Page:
3. I'm just happy the league put behind the kneeling thing. It brough the worst out of many people regardless of which side they took of the story. Just sad.
  4. Considering, that currently there are 3 to 5 quarterbacks who separated themselves from the pack, and there's about 10-12 behind them, that top10 is rather top15, and IMO Jacoby is not amogst them so far. And not being as good as the top 15 is the definition of being average at best. Don't get me wrong, I haven't given up on Jacoby. Actually he has exceeded my expectations so far, because I thought he won't be noticably better than his 2017 himself. But he is noticably better. And I think he has a fair chance to further improve, because I see most of his deficiencies correctable (some sooner, some need maybe years). So if the question is if the Colts should move on from him next year, my current answer is no. Don't just move on. But don't freeze on him neither just because he is not bad and there is hope. Ballard's job is to improve this team at every position, every way possible. Since QB is by far the most important position, he has to have plan B, and pull the trigger if a guy who has more potential than Jacoby becomes available.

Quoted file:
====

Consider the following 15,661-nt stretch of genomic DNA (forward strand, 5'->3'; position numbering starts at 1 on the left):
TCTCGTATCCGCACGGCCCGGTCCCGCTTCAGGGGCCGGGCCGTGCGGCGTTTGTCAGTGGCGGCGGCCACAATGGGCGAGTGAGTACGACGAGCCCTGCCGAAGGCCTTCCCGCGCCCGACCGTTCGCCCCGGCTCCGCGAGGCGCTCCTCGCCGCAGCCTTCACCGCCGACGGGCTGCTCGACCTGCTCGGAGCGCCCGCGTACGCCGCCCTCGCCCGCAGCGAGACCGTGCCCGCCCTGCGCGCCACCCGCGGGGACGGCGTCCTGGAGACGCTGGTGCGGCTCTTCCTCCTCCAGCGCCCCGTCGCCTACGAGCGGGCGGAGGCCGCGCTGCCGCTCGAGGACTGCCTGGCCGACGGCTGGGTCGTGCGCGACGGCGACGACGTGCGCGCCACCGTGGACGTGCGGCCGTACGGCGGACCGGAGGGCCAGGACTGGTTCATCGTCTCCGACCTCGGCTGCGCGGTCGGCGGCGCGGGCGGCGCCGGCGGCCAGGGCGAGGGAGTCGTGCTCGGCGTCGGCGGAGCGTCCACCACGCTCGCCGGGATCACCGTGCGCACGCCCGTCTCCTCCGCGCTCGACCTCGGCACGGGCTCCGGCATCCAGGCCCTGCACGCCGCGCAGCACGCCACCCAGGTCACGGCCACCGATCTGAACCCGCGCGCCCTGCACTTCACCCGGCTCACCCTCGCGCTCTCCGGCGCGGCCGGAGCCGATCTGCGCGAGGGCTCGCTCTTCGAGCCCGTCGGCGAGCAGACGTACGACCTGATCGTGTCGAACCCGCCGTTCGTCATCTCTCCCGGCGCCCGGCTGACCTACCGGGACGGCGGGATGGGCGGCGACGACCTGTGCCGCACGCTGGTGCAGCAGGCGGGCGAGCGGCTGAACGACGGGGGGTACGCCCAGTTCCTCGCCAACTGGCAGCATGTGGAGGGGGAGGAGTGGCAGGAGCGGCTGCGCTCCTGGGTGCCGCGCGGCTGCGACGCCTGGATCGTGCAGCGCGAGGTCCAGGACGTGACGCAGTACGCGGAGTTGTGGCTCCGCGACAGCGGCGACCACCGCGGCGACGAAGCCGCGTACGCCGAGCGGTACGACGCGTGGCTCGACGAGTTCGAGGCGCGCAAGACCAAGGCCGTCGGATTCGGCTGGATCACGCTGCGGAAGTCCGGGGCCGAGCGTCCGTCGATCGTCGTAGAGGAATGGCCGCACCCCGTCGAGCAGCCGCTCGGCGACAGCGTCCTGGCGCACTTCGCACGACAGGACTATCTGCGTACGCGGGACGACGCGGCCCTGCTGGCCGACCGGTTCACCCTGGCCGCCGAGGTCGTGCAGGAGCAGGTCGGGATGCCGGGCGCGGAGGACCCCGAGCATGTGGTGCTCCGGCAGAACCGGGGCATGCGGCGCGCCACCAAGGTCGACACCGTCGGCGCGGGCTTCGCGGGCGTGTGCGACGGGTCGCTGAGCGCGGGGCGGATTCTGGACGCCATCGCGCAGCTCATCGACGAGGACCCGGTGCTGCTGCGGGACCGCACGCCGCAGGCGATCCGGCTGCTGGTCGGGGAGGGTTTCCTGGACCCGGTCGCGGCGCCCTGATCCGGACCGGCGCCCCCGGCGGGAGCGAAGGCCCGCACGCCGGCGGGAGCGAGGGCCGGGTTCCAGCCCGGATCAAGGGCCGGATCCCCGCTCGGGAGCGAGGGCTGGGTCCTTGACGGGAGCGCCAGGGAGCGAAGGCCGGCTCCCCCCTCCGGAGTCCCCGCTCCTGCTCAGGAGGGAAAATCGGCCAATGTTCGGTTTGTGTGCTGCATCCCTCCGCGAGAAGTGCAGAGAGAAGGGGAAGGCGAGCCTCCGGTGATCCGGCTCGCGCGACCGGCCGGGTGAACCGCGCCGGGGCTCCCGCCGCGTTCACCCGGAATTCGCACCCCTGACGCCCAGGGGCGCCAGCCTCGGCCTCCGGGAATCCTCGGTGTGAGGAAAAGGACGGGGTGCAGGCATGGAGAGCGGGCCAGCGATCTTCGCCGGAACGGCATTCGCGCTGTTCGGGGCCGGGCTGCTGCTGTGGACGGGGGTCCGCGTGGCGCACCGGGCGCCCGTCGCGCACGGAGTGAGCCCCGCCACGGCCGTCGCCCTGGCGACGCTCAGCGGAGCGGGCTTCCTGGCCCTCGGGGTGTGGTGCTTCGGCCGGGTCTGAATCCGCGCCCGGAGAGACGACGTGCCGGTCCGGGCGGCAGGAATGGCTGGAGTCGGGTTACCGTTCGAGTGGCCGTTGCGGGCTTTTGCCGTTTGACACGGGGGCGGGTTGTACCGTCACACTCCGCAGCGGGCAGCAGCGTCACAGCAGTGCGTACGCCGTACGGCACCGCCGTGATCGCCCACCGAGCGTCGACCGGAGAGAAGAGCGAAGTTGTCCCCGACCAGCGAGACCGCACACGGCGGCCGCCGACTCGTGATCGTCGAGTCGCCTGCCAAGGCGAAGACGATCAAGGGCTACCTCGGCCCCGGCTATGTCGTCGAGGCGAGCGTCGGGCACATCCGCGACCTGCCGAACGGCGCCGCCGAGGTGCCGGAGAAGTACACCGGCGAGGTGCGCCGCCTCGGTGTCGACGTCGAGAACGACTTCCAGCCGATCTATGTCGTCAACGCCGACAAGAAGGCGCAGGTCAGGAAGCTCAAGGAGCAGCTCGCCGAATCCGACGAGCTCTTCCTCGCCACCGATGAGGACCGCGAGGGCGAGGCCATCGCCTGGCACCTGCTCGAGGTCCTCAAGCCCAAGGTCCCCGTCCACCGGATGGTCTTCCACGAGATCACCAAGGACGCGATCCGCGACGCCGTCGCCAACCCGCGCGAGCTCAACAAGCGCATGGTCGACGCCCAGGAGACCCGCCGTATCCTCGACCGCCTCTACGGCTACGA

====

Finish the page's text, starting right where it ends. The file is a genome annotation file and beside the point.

5. Ok, so he looks downfield, but then frequently checks it down. That's why he is holding the ball longer than his avg distance indicates.
  6. I think this is because he is trying to throw the ball deep (so the increased avg is there), but then he checks it down to the RB or nearest WR more frequently than other quarterbacks (so the yardage is not). This is an area he needs to improve.
  7. I agree. I don't think Reich is becoming conservative. He just had arguably 2 of his best games as a Colt play caller recently. I think he was almost flawless in those 2 games. Yes, there are always things to not like, it's never perfect, but he was great. I agree though, that yesterday he had a bad day as a play caller. Actually, I did not mind that FG call, because when I saw he won't go for it, I thought he expects a game like the Jaguars game was last year. They had a tough time moving the ball, nothing really worked there, and if he was just a little bit less agressive, they could've won that game. I did not have problem with the run/pass selection neither. Sometimes you run the ball 7 times out of 10, sometimes you pass it 7 times out of 10, it's not the numbers. It's the result, we saw that it didn't work. I am not sure how much should we blame the plays he called, and how much should we blame the execution. I should watch the all 22 version of the game to decide, but I don't think I can convince myself to watch this game again any time soon.